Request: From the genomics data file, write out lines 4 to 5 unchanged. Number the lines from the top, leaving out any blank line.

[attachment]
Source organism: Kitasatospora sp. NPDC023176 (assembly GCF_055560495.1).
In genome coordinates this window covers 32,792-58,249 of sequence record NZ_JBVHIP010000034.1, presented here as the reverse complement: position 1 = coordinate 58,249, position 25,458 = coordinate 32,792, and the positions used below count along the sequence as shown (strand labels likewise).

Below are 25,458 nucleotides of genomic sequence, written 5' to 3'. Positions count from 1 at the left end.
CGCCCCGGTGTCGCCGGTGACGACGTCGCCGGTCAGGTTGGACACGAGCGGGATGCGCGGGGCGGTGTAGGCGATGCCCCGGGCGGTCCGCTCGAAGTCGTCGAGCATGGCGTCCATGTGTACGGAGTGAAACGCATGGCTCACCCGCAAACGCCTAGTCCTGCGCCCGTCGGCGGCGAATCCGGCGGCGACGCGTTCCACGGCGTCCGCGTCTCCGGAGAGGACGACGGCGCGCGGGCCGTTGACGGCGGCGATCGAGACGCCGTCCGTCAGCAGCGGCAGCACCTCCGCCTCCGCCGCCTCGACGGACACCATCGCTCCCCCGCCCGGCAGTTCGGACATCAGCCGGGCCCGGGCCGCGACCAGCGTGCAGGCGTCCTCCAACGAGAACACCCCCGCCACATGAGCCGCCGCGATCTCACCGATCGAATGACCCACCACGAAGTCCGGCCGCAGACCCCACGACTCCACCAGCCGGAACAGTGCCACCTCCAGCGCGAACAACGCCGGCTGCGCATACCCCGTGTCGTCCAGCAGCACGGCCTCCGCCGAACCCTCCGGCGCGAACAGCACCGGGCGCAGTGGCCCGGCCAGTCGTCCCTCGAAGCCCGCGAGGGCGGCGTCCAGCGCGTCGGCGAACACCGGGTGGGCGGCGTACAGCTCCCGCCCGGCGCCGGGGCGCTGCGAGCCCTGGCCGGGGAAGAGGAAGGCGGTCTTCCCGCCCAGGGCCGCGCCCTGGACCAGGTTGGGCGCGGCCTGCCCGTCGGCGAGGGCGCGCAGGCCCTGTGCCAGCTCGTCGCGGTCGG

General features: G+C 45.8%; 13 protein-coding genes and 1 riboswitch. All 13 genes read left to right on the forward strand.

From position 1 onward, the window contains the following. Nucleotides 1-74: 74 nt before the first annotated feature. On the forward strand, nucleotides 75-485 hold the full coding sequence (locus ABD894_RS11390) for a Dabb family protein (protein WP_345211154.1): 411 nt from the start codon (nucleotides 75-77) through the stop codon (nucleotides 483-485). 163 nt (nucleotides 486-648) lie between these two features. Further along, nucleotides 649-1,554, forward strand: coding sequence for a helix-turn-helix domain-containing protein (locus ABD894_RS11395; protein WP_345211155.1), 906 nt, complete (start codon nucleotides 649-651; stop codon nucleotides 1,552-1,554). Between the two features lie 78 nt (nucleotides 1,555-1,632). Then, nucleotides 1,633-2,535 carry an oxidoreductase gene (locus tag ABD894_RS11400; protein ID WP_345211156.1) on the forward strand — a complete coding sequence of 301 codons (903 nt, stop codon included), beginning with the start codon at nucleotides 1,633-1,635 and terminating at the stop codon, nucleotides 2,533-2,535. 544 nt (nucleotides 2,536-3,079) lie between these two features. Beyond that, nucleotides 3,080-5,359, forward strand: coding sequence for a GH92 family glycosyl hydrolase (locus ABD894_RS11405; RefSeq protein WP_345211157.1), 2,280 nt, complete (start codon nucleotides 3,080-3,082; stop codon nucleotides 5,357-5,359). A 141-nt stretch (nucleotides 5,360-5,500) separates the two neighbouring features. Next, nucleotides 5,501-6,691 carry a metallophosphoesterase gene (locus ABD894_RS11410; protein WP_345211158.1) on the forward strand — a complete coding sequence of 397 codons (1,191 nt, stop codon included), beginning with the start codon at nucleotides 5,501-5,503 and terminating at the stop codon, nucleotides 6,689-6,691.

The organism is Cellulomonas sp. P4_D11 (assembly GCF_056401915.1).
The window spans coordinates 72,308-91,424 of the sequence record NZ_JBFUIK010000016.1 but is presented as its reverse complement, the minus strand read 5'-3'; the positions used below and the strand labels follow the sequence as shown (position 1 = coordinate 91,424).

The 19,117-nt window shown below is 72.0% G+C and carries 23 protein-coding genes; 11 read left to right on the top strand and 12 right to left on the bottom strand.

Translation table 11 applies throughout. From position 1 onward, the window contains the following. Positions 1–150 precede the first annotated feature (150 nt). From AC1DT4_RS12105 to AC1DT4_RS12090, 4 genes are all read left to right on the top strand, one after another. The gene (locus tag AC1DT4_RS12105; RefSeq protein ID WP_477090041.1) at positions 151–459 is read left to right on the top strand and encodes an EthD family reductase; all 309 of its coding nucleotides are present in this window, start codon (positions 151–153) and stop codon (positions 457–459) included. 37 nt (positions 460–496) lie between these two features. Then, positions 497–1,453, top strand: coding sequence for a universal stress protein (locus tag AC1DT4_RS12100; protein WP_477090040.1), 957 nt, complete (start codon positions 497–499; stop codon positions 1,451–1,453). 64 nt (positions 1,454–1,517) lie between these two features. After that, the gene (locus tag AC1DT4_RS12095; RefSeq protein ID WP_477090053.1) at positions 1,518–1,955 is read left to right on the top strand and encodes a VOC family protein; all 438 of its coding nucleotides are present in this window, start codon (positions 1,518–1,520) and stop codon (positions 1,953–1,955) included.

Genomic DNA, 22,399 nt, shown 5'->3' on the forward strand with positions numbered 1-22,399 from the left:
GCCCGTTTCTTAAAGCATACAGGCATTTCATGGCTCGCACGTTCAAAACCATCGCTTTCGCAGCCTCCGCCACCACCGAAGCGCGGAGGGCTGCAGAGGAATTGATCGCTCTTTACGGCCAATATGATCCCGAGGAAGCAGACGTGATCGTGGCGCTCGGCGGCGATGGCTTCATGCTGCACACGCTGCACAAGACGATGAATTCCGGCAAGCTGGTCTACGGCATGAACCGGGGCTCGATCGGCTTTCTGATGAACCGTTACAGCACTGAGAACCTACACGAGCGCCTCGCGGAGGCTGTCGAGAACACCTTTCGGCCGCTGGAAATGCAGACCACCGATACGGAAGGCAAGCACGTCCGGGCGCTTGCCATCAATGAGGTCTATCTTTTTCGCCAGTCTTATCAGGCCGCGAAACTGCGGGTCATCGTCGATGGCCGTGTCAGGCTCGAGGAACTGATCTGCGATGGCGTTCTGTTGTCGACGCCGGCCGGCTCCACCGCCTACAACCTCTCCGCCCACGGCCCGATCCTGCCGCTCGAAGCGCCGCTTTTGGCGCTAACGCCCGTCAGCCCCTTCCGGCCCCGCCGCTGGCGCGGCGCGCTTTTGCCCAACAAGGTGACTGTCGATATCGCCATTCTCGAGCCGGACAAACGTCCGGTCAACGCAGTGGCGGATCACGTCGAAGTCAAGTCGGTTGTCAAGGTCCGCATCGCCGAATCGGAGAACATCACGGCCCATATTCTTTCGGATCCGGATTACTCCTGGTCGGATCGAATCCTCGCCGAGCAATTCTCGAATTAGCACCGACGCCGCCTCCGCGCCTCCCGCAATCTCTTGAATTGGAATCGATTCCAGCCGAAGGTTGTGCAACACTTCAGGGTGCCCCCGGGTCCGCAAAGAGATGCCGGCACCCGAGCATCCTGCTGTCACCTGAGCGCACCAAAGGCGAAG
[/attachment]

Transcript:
CGCCCCGGTGTCGCCGGTGACGACGTCGCCGGTCAGGTTGGACACGAGCGGGATGCGCGGGGCGGTGTAGGCGATGCCCCGGGCGGTCCGCTCGAAGTCGTCGAGCATGGCGTCCATGTGTACGGAGTGAAACGCATGGCTCACCCGCAAACGCCTAGTCCTGCGCCCGTCGGCGGCGAATCCGGCGGCGACGCGTTCCACGGCGTCCGCGTCTCCGGAGAGGACGACGGCGCGCGGGCCGTTGACGGCGGCGATCGAGACGCCGTCCGTCAGCAGCGGCAGCACCTCCGCCTCCGCCGCCTCGACGGACACCATCGCTCCCCCGCCCGGCAGTTCGGACATCAGCCGGGCCCGGGCCGCGACCAGCGTGCAGGCGTCCTCCAACGAGAACACCCCCGCCACATGAGCCGCCGCGATCTCACCGATCGAATGACCCACCACGAAGTCCGGCCGCAGACCCCACGACTCCACCAGCCGGAACAGTGCCACCTCCAGCGCGAACAACGCCGGCTGCGCATACCCCGTGTCGTCCAGCAGCACGGCCTCCGCCGAACCCTCCGGCGCGAACAGCACCGGGCGCAGTGGCCCGGCCAGTCGTCCCTCGAAGCCCGCGAGGGCGGCGTCCAGCGCGTCGGCGAACACCGGGTGGGCGGCGTACAGCTCCCGCCCGGCGCCGGGGCGCTGCGAGCCCTGGCCGGGGAAGAGGAAGGCGGTCTTCCCGCCCAGGGCCGCGCCCTGGACCAGGTTGGGCGCGGCCTGCCCGTCGGCGAGGGCGCGCAGGCCCTGTGCCAGCTCGTCGCGGTCGG

General features: G+C 45.8%; 13 protein-coding genes and 1 riboswitch. All 13 genes read left to right on the forward strand.